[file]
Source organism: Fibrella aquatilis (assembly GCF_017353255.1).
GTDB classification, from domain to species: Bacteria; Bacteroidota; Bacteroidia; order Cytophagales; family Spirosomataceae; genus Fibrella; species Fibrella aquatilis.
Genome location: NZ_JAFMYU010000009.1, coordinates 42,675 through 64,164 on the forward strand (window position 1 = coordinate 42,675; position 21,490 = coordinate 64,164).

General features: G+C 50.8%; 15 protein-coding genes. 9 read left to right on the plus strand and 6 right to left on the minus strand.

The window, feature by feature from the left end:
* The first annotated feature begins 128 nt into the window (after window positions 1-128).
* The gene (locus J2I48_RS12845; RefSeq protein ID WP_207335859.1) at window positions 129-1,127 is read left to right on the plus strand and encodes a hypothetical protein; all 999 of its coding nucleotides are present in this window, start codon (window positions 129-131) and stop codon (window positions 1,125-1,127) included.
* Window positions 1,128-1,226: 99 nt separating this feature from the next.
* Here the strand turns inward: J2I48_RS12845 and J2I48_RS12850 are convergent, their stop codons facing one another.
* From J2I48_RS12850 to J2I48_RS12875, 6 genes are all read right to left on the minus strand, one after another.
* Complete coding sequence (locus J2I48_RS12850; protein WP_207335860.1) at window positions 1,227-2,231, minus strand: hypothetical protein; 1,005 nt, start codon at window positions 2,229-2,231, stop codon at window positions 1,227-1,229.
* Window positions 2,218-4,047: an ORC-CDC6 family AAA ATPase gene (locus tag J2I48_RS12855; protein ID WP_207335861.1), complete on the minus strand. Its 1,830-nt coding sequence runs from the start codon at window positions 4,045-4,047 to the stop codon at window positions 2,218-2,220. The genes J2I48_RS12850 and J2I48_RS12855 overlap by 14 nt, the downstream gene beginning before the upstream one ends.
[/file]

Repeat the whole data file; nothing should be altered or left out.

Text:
Source organism: Fibrella aquatilis (assembly GCF_017353255.1).
GTDB classification, from domain to species: Bacteria; Bacteroidota; Bacteroidia; order Cytophagales; family Spirosomataceae; genus Fibrella; species Fibrella aquatilis.
Genome location: NZ_JAFMYU010000009.1, coordinates 42,675 through 64,164 on the forward strand (window position 1 = coordinate 42,675; position 21,490 = coordinate 64,164).

General features: G+C 50.8%; 15 protein-coding genes. 9 read left to right on the plus strand and 6 right to left on the minus strand.

The window, feature by feature from the left end:
* The first annotated feature begins 128 nt into the window (after window positions 1-128).
* The gene (locus J2I48_RS12845; RefSeq protein ID WP_207335859.1) at window positions 129-1,127 is read left to right on the plus strand and encodes a hypothetical protein; all 999 of its coding nucleotides are present in this window, start codon (window positions 129-131) and stop codon (window positions 1,125-1,127) included.
* Window positions 1,128-1,226: 99 nt separating this feature from the next.
* Here the strand turns inward: J2I48_RS12845 and J2I48_RS12850 are convergent, their stop codons facing one another.
* From J2I48_RS12850 to J2I48_RS12875, 6 genes are all read right to left on the minus strand, one after another.
* Complete coding sequence (locus J2I48_RS12850; protein WP_207335860.1) at window positions 1,227-2,231, minus strand: hypothetical protein; 1,005 nt, start codon at window positions 2,229-2,231, stop codon at window positions 1,227-1,229.
* Window positions 2,218-4,047: an ORC-CDC6 family AAA ATPase gene (locus tag J2I48_RS12855; protein ID WP_207335861.1), complete on the minus strand. Its 1,830-nt coding sequence runs from the start codon at window positions 4,045-4,047 to the stop codon at window positions 2,218-2,220. The genes J2I48_RS12850 and J2I48_RS12855 overlap by 14 nt, the downstream gene beginning before the upstream one ends.